Today marks the 100th anniversary of the start of the Gallipoli campaign of the First World War, which took the lives of over 10,000 members of Australian and New Zealand Army Corps. A momentous event in both nations’ histories, it is marked every year as Anzac Day. We take a look at how Australians began commemorating Anzac Day in the first few years with the following extract from the forthcoming The Centenary History of Australia and the Great War Series – Volume 4: The War at Home, by John Connor, Peter Stanley, and Peter Yule. (Please note: This is an excerpt from a manuscript. This book is currently being edited and proofread; the final product may differ.)
‘Anzac’ (soon transmuting from acronym to word) came to sum up the Australian desire to reflect on what the war had meant. What was the first Anzac Day? At least four explanations exist of the origins of the idea of Anzac, the most enduring legacy of Australia’s Great War. Gareth Knapman has shown that Adelaide held an ‘Anzac day’ on 15 October 1915, a renaming of the traditional eight-hours festival. Eric Andrews dubbed the seemingly ‘spontaneous’ ceremonies held in Cairo and London on 25 April 1916 ‘a propaganda triumph’.
Early in 1916 the Bulletin urged the government to ‘take out patent rights for the name “Anzac”’. Unless it did, the name would be used by ‘every quack and dead-beat from Port Darwin to Stewart Island, foreseeing Anzac tearooms, potatoes and pills’. After the war, it hoped, Australians would ‘hold its name only in our songs and traditions’. By 1917 Anzac Day had become established as a major fund-raising day. Sydney’s George Street became ‘a live antbed’ with all of those trying to get into the free concert in the Town Hall, with 3000 people—twice its capacity—trying to get in. At the ecumenical service earlier that day the wife of the Governor-General, Lady Helen Munro Ferguson, dressed in mourning garb as ‘a tribute to the dead of Gallipoli’ and a reminder that Anzac Day at first had no connotation beyond the Dardanelles.
On the first anniversary of the invasion of Gallipoli the Bulletin’s Red Page ran the products of a competition for ‘The Anzac Sonnet’. Although the judges found many ‘fatally flawed by technical errors’ (such gaffes as rhyming ‘saw’ with ‘war’), they demonstrated that at the time the identification of Gallipoli with, as Bill Gammage later put it, ‘nationhood, brotherhood and sacrifice’ had already begun. The journalist Guy Innes, despite the solecism of using the awkward ‘withnesseth’, wrote of the Anzacs being ‘baptised by fire’ who ‘made fair Australia’s honour with their dying breath’. The winner of the competition, Bartlett Adamson, expressed the essence of Anzac:
And Anzac now is an enchanted shore;
A tragic splendour, and a holy name;
A deed eternity will still acclaim;
A loss that crowns the victories of yore …
In 1915 enough babies to fill a crèche were christened ‘Anzac’, although the Protection of Anzac regulations curtailed that, and prevented bereaved mothers naming houses after the place where their sons died. ‘Mother of One’ objected that ‘we’ve got into the way of calling the little pet “Anzay” [sic]’ and, wondering whether to use his second name, ‘Pozières’, concluded: ‘I tell you what, I wish the old war had never started!’8 No doubt it was a sentiment widely shared.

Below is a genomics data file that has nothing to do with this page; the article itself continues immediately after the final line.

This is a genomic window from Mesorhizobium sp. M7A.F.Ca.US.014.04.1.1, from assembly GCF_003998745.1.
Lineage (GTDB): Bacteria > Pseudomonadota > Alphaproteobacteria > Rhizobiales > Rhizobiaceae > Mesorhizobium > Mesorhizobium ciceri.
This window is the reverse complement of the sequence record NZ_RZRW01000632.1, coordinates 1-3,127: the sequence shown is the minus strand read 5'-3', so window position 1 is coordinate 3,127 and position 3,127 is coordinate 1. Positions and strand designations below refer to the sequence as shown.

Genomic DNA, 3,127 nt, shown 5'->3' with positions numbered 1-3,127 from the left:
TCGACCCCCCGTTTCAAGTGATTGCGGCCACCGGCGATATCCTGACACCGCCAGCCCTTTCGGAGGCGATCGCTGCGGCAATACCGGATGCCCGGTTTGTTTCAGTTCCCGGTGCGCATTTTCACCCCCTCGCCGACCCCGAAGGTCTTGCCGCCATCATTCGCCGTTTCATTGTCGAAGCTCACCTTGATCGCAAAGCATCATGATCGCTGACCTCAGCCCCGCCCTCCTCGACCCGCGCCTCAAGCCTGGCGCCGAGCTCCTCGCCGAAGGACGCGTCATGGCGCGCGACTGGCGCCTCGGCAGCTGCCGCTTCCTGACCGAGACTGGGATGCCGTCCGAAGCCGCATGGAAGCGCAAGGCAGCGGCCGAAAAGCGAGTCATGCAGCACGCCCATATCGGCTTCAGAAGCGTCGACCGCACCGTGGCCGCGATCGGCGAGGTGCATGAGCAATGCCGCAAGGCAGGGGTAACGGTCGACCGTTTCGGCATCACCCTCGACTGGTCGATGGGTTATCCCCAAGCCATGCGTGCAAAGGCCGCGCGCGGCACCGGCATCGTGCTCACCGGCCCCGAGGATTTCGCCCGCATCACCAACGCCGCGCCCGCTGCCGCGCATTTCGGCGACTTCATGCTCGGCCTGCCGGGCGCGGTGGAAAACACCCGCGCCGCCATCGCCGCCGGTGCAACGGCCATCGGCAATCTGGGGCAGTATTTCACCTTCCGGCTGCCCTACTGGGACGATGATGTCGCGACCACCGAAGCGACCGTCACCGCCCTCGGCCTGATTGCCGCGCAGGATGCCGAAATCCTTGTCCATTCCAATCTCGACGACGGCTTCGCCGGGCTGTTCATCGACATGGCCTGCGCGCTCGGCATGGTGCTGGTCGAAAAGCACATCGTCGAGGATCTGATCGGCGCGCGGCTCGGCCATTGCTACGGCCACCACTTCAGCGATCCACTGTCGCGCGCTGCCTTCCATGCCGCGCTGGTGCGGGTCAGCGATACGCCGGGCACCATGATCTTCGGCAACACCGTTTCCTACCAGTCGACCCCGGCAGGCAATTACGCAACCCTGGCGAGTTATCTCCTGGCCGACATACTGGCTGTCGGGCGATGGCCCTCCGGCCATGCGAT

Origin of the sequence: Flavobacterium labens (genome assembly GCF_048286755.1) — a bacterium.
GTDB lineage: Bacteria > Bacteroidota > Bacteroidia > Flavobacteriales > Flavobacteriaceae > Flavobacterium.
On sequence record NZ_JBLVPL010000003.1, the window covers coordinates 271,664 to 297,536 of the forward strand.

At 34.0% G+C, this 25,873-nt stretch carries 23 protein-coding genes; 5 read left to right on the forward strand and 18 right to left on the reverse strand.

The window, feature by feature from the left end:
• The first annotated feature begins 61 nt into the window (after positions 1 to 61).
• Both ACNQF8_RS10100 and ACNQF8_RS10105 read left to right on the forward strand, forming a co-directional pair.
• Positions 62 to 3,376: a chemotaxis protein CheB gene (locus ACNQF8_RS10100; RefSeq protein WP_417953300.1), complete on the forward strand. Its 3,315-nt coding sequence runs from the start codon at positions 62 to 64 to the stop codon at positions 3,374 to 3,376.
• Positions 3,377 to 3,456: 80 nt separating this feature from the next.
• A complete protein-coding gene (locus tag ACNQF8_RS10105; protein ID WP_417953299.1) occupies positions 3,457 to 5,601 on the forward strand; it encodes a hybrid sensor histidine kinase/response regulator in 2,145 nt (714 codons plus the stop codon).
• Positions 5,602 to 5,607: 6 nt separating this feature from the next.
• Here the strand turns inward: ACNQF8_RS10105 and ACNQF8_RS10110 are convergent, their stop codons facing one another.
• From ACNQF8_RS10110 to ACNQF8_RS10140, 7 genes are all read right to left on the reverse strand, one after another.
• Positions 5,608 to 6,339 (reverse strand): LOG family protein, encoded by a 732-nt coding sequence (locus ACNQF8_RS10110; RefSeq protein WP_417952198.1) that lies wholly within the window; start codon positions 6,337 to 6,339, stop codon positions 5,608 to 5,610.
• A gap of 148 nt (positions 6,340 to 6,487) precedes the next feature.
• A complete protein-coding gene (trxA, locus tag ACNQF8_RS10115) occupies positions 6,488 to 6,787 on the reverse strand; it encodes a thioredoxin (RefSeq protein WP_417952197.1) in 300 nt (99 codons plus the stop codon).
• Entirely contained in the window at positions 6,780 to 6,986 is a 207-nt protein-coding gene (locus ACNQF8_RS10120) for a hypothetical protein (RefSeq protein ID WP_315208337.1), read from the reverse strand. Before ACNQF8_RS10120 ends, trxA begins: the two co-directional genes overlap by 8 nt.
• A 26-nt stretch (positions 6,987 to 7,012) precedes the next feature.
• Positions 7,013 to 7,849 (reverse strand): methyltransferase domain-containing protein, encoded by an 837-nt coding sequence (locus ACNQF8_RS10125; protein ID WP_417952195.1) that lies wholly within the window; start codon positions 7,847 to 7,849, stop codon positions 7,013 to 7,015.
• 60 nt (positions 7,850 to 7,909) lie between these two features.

To whom did the war now belong? A century on, the rhetoric of official commemoration would assert that ‘all Australians’ shared in the pain and the pride. The contemporary record suggests that just as the experience and sacrifices of war were unevenly distributed, so its memory was felt more in some than others. Anzac Day—the ‘Diggers’ day’—developed through the advocacy of returned soldiers’ organisations, and through the energy of several influential figures, notably Canon David Garland, whose formula of light Christian symbolism found a ready acceptance among those with most cause to want to recall the sacrifices and comradeship of wartime. In a deeply sectarian society Catholics long remained largely excluded from civic rituals, but Anzac comradeship extended beyond the liturgical, most characteristically expressed in the great Anzac Day marches that became the norm in communities throughout the nation by the late 1920s. In the capital cities huge, mostly silent crowds—80,000 in Sydney in 1928—watched columns of returned men—perhaps 15,000 of them—marching to reunions and commemorative gatherings. By 1930, aided by the introduction of the microphone and the wireless, the ‘dawn service’ had become established as the uniform commencement to a morning of solemn remembrance, albeit one typically shared in the privacy of a living room.
Although, as we have seen, the war intruded into homes and communities, the dead lay in graves and (for about a third of them on battlefields) far away. Almost no Australian parents were granted the opportunity to mourn at their dead son’s graveside, ‘a crucial condition of wartime loss’ for Australians, Bart Ziino judges. (The exceptions were those who died lingering and often painful deaths in hospitals at home or who died post-war.) Comrades, brothers, chaplains, units and ultimately the war graves authorities went to considerable trouble to send to families depictions and descriptions of, as a booklet put it, Where the Australians Rest. This brought a measure of consolation; perhaps as much as they expected.